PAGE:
Network server programming with OCaml

Some years ago, I experimented with networking in SML/NJ and spent a few hours figuring out how to write a multithreaded TCP/IP server using SML/NJ. Here, I’ve performed the same exercise with OCaml 3.12.1.

The code for this example is on github.

Download source code, building, and running

The following example is comprised of a _tags file for controlling ocamlbuild and the .ml file itself. The complete sources:

Running the following command compiles the project:

ocamlbuild test.native

The ocamlbuild output is a native executable. The executable is placed in the _build directory, and a symbolic link to the executable is placed in the working directory. To run the program:

The build control file

The _tags file contains

true: use_unix
true: thread

which instructs the build system to include the Unix POSIX module, which provides a BSD-sockets API, and to configure the OCaml runtime to support the Thread lightweight-threads module. For more information about ocamlbuild, see here.

The example source code

Turning to now, we first bring the contents of a few modules into scope:

open Unix
open Printf
open Thread

The Unix module, mentioned above, provides a POSIX BSD-sockets API; Printf is for formatted printing; and Thread is for multithreading. We’ll be using a single thread per connection. Other models are possible.

OCaml programs end up being written upside down, in a sense, because function definitions need to precede their use (unless mutually-recursive definitions are used). For this reason, the next chunk is conn_main, the function called in a new lightweight thread when an inbound TCP connection has been accepted. Here, it simply prints out a countdown from 10 over the course of the next five seconds or so, before closing the socket. Multiple connections end up running conn_main in independent threads of control, leading automatically to the natural and obvious interleaving of outputs on concurrent connections.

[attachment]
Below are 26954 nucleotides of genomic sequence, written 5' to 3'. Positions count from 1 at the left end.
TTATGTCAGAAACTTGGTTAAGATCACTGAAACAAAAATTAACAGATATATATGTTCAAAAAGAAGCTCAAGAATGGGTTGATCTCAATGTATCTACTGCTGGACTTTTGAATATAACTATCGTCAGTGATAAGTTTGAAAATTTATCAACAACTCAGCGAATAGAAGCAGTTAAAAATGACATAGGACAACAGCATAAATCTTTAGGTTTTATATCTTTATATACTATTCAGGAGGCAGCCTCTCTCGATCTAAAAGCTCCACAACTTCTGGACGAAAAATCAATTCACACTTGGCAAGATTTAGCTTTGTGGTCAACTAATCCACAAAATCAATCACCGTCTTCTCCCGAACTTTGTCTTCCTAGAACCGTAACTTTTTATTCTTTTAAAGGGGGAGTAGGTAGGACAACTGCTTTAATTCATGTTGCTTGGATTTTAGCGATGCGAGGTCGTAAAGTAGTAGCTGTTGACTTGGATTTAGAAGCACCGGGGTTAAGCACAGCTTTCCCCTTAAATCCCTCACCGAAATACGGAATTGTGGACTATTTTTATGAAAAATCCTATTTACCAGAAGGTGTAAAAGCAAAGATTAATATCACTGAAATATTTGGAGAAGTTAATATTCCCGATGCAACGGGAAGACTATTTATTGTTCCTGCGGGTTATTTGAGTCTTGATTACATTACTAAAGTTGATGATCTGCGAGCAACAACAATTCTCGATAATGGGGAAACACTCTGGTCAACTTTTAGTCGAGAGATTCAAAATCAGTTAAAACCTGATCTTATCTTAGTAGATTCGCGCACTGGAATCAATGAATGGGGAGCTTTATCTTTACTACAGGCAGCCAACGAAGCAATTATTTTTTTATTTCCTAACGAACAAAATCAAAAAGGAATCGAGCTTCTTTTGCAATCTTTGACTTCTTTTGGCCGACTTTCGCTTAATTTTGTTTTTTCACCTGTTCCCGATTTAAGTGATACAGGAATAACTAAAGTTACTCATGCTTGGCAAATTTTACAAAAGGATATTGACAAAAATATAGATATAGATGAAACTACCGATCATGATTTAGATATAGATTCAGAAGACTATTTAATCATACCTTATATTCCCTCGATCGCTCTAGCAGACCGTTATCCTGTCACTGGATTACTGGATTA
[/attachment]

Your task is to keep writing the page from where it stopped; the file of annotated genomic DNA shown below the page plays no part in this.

let conn_main s =
  let cout = out_channel_of_descr s in
  let rec count n =
    match n with
    | 0 ->
        fprintf cout "Bye!\r\n%!"
    | _ ->
        fprintf cout "Hello %d\r\n%!" n;
        Thread.delay 0.5;
        count (n - 1)
  count 10;
  printf "Closing the connection.\n%!";
  close s

Note the mysterious %! format specifiers in the format strings: these translate into calls to flush, forcing buffered output out to the actual socket. The alternative would be to call flush cout directly ourselves.

The function that depends on conn_main is the accept loop, which repeatedly accepts a connection and spawns a connection thread for it.

let rec accept_loop sock =
  let (s, _) = accept sock in
  printf "Accepted a connection.\n%!";
  let _ = Thread.create conn_main s in
  accept_loop sock

Finally, the block of code that starts the whole service running, creating the TCP server socket and entering the accept loop. We set SO_REUSEADDR on the socket, listen on port 8989 with a connection backlog of 5, and enter the accept loop. We catch and ignore SIGPIPE in order to avoid crashing when a client departs unexpectedly.

let _ =
  Sys.set_signal Sys.sigpipe Sys.Signal_ignore;
  let sock = socket PF_INET SOCK_STREAM 0 in
  setsockopt sock SO_REUSEADDR true;
  bind sock (ADDR_INET (inet_addr_of_string "", 8989));
  listen sock 5;
  printf "Entering accept loop...\n%!";
  accept_loop sock